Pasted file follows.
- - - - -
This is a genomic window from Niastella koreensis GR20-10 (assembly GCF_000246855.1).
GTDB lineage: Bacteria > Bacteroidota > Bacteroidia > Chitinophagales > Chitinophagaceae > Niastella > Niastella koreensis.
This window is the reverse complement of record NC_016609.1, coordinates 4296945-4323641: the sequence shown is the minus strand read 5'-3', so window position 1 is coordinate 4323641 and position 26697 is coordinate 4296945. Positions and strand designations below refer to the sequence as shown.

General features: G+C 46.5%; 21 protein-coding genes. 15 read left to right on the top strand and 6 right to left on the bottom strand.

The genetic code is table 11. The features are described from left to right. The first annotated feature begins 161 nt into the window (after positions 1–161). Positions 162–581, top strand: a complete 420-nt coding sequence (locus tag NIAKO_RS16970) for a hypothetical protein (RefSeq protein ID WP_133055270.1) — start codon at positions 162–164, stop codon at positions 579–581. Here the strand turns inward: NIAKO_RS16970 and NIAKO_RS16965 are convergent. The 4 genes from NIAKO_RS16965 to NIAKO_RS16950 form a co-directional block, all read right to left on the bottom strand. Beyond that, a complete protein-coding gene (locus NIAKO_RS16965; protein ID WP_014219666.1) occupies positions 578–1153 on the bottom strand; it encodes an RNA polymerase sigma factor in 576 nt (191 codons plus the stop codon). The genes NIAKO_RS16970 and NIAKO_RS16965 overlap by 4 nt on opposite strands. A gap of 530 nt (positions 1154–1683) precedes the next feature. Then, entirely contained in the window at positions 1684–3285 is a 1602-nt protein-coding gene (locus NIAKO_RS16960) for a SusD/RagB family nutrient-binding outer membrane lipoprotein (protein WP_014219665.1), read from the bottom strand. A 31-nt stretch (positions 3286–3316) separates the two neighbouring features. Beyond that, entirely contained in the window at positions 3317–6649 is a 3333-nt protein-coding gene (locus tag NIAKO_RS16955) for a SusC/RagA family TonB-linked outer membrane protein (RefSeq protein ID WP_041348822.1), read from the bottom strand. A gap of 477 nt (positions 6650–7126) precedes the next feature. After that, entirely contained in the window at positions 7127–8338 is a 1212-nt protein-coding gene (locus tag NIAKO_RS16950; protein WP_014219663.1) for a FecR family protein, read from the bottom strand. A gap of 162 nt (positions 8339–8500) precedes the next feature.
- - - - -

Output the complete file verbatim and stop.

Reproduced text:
This is a genomic window from Niastella koreensis GR20-10 (assembly GCF_000246855.1).
GTDB lineage: Bacteria > Bacteroidota > Bacteroidia > Chitinophagales > Chitinophagaceae > Niastella > Niastella koreensis.
This window is the reverse complement of record NC_016609.1, coordinates 4296945-4323641: the sequence shown is the minus strand read 5'-3', so window position 1 is coordinate 4323641 and position 26697 is coordinate 4296945. Positions and strand designations below refer to the sequence as shown.

General features: G+C 46.5%; 21 protein-coding genes. 15 read left to right on the top strand and 6 right to left on the bottom strand.

The genetic code is table 11. The features are described from left to right. The first annotated feature begins 161 nt into the window (after positions 1–161). Positions 162–581, top strand: a complete 420-nt coding sequence (locus tag NIAKO_RS16970) for a hypothetical protein (RefSeq protein ID WP_133055270.1) — start codon at positions 162–164, stop codon at positions 579–581. Here the strand turns inward: NIAKO_RS16970 and NIAKO_RS16965 are convergent. The 4 genes from NIAKO_RS16965 to NIAKO_RS16950 form a co-directional block, all read right to left on the bottom strand. Beyond that, a complete protein-coding gene (locus NIAKO_RS16965; protein ID WP_014219666.1) occupies positions 578–1153 on the bottom strand; it encodes an RNA polymerase sigma factor in 576 nt (191 codons plus the stop codon). The genes NIAKO_RS16970 and NIAKO_RS16965 overlap by 4 nt on opposite strands. A gap of 530 nt (positions 1154–1683) precedes the next feature. Then, entirely contained in the window at positions 1684–3285 is a 1602-nt protein-coding gene (locus NIAKO_RS16960) for a SusD/RagB family nutrient-binding outer membrane lipoprotein (protein WP_014219665.1), read from the bottom strand. A 31-nt stretch (positions 3286–3316) separates the two neighbouring features. Beyond that, entirely contained in the window at positions 3317–6649 is a 3333-nt protein-coding gene (locus tag NIAKO_RS16955) for a SusC/RagA family TonB-linked outer membrane protein (RefSeq protein ID WP_041348822.1), read from the bottom strand. A gap of 477 nt (positions 6650–7126) precedes the next feature. After that, entirely contained in the window at positions 7127–8338 is a 1212-nt protein-coding gene (locus tag NIAKO_RS16950; protein WP_014219663.1) for a FecR family protein, read from the bottom strand. A gap of 162 nt (positions 8339–8500) precedes the next feature.